To me, life seems like a very wide road with a lot of latitude for choice. Yes, there are boundaries, those white lines that define the edges. But unless I want to rob banks or sell heroine to kids, those lines don’t limit my choices much. I don’t find myself frequently wanting to commit murder or cheat widows out of their savings, and I’m betting that you don’t either. So “what’s legal” doesn’t really impact my choices.

The point is that I’m relatively free to choose my own lane.

Rulers use fear to narrow the road. They’d like us to believe that anyone outside their particular lane is on the road to hell and wants to take the rest of us along. Followers remain in the “straight and narrow” due to fear and obligation.

To me, their arbitrary restrictions seem irrelevant. Acknowledging their silly lines only feeds their sense of power.

Rebels actually take the rulers’ imaginary markings seriously. They purposely live at the edges and congratulate each other for violating borders that don’t even exist.

Seems like the third option involves simply ignoring the rulers’ fear-mongering.  Their lines have no relevance unless I choose to acknowledge their existence. This also makes rebelling sort of silly. What’s the point of consciously defying imaginary limitations?

WDJD? (what did Jesus do)

Jesus reserved his harshest words for those who turned worship into exhaustive, detailed lists of expectations and requirements. He knew that following rules out of fear could never lead to open, authentic relationship. He doesn’t care about religion, because He wants pure hearts.

But Jesus wasn’t into rebellion, either. He chose the path of service and sacrifice, not because He had to or needed to. He chose His path because He loved you and me.

One of them, an expert in the law, tested him with this question: “Teacher, which is the greatest commandment in the Law?”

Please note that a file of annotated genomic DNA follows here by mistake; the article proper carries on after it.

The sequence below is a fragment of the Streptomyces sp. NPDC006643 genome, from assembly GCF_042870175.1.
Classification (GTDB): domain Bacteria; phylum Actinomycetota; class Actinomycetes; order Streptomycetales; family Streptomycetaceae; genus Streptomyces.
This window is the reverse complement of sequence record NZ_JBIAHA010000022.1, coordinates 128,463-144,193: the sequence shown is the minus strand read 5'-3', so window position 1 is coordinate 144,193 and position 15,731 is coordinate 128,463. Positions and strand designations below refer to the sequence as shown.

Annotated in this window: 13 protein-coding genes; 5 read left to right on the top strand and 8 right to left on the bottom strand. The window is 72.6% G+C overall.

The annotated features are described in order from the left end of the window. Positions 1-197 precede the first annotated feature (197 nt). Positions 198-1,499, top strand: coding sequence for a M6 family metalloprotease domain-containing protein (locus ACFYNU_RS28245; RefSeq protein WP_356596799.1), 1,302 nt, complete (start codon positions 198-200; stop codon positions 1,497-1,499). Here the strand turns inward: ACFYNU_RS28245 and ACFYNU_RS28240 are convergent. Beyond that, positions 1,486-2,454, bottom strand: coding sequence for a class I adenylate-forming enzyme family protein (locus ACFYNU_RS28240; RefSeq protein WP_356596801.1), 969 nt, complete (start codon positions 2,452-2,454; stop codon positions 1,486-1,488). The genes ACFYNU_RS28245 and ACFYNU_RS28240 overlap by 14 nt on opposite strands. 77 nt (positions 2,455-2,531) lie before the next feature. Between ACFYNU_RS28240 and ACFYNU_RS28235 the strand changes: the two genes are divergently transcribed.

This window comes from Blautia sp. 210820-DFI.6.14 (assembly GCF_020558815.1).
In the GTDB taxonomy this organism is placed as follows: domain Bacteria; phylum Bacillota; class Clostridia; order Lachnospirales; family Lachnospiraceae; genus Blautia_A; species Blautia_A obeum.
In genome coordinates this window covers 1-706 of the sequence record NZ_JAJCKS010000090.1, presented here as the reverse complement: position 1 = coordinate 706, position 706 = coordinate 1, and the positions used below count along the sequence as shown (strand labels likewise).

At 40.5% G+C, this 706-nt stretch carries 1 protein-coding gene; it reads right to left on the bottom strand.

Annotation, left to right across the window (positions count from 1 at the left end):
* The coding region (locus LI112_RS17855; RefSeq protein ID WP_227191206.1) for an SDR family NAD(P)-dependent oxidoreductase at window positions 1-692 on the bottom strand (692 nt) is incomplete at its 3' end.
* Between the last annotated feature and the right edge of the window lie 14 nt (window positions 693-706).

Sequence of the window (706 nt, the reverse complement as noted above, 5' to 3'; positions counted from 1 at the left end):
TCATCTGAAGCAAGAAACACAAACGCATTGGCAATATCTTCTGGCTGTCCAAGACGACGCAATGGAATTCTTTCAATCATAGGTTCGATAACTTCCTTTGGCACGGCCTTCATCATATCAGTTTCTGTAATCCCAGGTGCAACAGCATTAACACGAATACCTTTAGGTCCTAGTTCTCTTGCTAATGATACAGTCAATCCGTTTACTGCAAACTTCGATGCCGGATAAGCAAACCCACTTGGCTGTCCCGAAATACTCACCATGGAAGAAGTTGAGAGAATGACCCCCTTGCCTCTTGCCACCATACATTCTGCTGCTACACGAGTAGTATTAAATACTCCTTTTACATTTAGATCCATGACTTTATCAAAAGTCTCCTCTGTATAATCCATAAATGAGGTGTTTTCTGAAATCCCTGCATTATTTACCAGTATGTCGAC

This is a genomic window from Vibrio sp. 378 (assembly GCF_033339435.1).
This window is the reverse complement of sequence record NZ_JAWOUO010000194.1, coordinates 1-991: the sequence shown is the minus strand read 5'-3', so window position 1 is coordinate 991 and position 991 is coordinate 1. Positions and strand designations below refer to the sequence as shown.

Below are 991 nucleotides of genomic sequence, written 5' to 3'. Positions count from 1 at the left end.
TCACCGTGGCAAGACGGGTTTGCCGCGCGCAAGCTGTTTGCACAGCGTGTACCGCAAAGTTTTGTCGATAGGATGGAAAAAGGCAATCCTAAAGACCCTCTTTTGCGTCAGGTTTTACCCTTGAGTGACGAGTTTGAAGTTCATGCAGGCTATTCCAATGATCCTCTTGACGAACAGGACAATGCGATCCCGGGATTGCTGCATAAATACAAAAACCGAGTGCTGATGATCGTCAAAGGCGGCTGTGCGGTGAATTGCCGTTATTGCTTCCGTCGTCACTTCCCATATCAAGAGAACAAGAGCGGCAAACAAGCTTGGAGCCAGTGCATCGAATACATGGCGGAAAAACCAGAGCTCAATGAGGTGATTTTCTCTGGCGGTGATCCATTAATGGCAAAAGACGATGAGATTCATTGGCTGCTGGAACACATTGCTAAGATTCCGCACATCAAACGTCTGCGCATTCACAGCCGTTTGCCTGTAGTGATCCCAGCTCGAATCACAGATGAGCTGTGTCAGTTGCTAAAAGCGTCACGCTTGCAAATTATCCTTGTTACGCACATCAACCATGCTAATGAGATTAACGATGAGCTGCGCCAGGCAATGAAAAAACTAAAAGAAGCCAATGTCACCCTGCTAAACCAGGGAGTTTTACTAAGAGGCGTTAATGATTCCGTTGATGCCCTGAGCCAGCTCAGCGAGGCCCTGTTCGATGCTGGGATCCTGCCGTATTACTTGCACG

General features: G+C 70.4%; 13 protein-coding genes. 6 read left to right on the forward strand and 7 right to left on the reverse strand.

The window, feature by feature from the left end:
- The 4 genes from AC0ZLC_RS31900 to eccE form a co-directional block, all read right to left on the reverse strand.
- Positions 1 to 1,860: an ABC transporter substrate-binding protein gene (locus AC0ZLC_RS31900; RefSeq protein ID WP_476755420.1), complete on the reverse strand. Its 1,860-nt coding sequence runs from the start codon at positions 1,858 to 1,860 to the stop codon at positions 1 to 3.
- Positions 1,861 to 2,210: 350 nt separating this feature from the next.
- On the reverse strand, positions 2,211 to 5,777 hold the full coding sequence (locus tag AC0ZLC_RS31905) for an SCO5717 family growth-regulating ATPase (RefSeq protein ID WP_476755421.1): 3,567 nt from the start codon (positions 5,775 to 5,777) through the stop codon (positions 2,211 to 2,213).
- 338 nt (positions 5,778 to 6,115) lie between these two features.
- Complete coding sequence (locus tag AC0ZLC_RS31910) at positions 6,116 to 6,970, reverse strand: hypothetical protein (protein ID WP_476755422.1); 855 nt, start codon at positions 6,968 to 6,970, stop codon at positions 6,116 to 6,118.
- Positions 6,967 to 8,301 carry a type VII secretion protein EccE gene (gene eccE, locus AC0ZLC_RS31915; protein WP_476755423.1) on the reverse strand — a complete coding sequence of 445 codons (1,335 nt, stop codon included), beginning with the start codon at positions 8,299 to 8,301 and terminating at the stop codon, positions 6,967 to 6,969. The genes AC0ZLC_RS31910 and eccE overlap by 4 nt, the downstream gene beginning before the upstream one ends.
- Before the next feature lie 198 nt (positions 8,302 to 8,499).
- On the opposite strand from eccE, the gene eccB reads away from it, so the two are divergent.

Jesus replied: “‘Love the Lord your God with all your heart and with all your soul and with all your mind.’ This is the first and greatest commandment. And the second is like it: ‘Love your neighbor as yourself.’ All the Law and the Prophets hang on these two commandments.” [Matthew 22:35-40]

When I understand that no one else can define the “right” lane for me without my permission, I’m free to follow Jesus. When I stop worshipping—following or defying—human-created rules, I’m free to choose agape.

Agape means real freedom. It’s not about conformity or non-conformity, it’s about choosing surrender. I believe Jesus invites us to follow Him along the blue line, the line of love. I believe it’s the path for which we were created, the path to intimacy and authentic freedom.

I don’t follow His lead very well. I often try to define my own path and tell Him where we should go. I picture Him smiling as I struggle furiously to make my way work or explain why I really know what’s best.

I’m thankful for grace, for the knowledge that He forgives my futile rule-making and silly rebellion. I’m thankful that Jesus never leaves His path of unconditional love.

I’m thankful that He continually, gently invites me to rejoin Him.

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Dixon
Copyright 2010 by Rich Dixon, All Rights Reserved. Used by permission.

Rich is an author and speaker. He is the author of:

Relentless Grace: God’s Invitation To Give Hope Another Chance. Visit his web site www.relentlessgrace.com